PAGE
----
Of the many blogs I discovered while doing the Blogging Your Way e-course a few months back, Carousel is one of the few that I follow religiously. The woman at the helm of Carousel is Chi Feasey, a London-based fashion designer with a great eye and a bold, fabulous personal style. Chi first got me hooked by blogging about her brave decision to wear just Six Items or Less for an entire month. Her 30-day fashion diary is filled with fun and creative outfits, and had me virtually applauding by the time of its grand finale. 
One of my favorite features on Chi’s blog is her “Hunter Gatherer” series, where she posts a collection of photographs revolving around a certain theme. From a skateboarder’s haunt to folds of fabric, each series is intriguing and inspiring, with lots of details to get lost in. 

Inspired by and as a shout out to Carousel, I’ve decided to put together a little “Hunter Gatherer” collection of my own from my visit to Van Dijk en Ko. They had a large-ish selection of second-hand books, with many dating back to the 1900s. 

I love books and I love paper. Make them decades, even a hundred years old and you’ll have me in a puddle on the floor. 

Most of the volumes that caught my eye were published between 1900 and 1930. It was a time when every printed book was precious and expensive, a work of art. This beautiful book on Dutch paintings, for example, has a stunning trifecta of binding, endpaper and bookplate. 

Old endpapers with a hand-drawn feel. The last really eye-catching endpaper I saw was in a hardbound copy of Harry Potter, but of course it was missing the character of a paper like this.
How they did branding in the old days: the bookseller’s label in each book. Even the tiniest stamp had room for two fonts and a couple of flourishes.

Another art book with an amazing embossed hardcover.

And a tiny book of prayers that fits into a palm or pocket.

I love books with surprises, like a letter or postcard tucked into its pages. Jumping ahead a few decades,  I found this personalized astrology chart in an art book from the 1960s.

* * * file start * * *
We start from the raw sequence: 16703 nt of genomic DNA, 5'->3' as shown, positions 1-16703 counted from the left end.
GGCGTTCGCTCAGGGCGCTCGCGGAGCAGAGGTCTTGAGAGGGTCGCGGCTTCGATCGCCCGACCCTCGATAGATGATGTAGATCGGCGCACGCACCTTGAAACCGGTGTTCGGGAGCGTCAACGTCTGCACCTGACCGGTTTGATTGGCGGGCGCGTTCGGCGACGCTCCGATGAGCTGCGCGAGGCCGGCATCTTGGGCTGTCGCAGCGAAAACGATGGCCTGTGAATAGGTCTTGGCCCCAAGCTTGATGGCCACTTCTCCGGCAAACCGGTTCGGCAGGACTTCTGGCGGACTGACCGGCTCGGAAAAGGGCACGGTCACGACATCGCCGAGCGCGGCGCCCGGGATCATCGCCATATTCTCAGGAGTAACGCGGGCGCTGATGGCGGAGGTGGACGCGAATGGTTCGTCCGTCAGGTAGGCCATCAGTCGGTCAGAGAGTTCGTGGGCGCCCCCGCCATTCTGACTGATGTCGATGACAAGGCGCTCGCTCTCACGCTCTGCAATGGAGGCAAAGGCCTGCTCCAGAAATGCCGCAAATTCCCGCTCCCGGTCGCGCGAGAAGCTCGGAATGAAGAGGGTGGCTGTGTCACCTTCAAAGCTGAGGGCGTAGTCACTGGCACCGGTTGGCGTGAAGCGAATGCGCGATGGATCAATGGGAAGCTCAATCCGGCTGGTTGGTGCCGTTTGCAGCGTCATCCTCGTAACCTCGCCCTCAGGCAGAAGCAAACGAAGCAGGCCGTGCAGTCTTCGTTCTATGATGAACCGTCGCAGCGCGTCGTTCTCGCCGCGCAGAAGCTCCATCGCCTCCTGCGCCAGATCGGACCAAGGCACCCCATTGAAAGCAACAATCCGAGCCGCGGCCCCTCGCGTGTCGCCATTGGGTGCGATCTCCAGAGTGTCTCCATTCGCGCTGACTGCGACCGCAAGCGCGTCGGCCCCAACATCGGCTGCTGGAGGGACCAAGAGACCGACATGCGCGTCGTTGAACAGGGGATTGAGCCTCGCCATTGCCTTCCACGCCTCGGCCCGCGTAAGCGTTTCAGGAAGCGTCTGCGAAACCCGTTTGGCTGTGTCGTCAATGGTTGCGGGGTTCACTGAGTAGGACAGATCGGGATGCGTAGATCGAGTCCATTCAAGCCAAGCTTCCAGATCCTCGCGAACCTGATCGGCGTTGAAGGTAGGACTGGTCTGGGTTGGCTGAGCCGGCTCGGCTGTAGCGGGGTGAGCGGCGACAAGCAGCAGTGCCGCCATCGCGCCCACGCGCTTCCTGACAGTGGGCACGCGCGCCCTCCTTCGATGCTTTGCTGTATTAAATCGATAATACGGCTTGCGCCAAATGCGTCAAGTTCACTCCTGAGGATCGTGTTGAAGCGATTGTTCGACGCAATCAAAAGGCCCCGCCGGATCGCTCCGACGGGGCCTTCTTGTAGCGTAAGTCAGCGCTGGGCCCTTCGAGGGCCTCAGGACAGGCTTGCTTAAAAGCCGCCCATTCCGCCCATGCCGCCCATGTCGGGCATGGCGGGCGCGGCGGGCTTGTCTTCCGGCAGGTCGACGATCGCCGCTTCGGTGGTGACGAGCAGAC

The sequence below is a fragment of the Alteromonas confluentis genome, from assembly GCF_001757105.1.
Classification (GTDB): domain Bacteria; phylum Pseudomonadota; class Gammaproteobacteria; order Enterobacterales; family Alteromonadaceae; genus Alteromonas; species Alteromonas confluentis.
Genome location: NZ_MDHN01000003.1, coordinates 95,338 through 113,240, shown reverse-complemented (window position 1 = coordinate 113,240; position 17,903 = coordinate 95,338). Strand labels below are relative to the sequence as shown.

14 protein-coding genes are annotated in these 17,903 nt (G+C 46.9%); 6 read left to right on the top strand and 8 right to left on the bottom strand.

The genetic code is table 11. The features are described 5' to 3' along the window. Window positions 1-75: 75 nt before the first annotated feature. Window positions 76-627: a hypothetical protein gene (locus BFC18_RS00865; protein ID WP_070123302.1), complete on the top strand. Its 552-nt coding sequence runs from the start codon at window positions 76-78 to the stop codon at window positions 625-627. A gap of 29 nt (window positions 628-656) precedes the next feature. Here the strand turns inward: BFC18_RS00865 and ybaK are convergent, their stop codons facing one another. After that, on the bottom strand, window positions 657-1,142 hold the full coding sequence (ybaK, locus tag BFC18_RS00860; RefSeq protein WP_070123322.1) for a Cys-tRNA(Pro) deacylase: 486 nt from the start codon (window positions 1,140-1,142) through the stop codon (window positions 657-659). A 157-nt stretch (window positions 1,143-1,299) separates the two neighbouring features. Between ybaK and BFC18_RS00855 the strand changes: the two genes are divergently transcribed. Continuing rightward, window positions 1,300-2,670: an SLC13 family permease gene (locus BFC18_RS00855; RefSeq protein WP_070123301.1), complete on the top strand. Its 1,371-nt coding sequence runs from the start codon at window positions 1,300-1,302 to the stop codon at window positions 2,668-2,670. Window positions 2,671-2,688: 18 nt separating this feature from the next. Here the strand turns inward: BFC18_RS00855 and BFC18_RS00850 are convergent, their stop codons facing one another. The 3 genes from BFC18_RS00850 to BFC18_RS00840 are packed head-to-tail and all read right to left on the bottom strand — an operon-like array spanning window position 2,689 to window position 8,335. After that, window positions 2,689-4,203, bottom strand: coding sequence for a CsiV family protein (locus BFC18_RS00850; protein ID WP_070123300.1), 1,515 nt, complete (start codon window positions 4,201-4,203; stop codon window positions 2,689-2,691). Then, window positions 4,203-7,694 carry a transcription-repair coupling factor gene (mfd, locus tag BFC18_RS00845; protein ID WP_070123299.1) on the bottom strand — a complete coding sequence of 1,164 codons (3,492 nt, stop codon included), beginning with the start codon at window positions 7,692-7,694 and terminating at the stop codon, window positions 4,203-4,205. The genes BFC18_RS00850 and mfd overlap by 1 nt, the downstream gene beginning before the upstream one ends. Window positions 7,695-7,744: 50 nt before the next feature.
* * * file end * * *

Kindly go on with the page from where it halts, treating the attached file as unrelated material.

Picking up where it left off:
This “Electric Cookbook”, which taught Dutch housewives of the 1960s to cook with that newfangled contraption known as an electric stove, held a sheaf of handwritten recipes. Check out that cursive.

This recipe lists currants, raisins, brown sugar and apple juice as its main ingredients. Sounds yummy.

Books and paper can be so lovely. This is why I’ll probably never get a Kindle!

This is my first Blog of the Month feature. Every month, I promise to send a shout out to one of the bloggers on my blogroll, in the form of an “As Seen On…” type of post. Let me know if you like the idea… and the post, of course!

MangoJuiced: A review of "Decorate"

Holly Becker’s blog Decor8 is one of the most successful interior design blogs in the blogosphere today, and one of my regular sources of inspiration. After five years of creative, pretty and inspiring posts, Holly (with co-author Joanna Copestick) launched her book, simply titled Decorate, last year.

Reading my copy of Decorate—signed by the author!—inspired me to shake up our own living room with a midwinter reshuffle, which will be the subject of my next post. In the meantime, check out my review of Decorate in this week’s post on MangoJuiced. Take a peek into this book’s colorful pages, inspiring images and sound advice, by clicking on through right here.

MangoJuiced is a webzine for anything and everything that interests women—from fashion and family, to pop culture and beauty, to travel and lifestyle. Follow MangoJuiced on Twitter and Facebook… and don’t forget to check back in for a new post from me every week!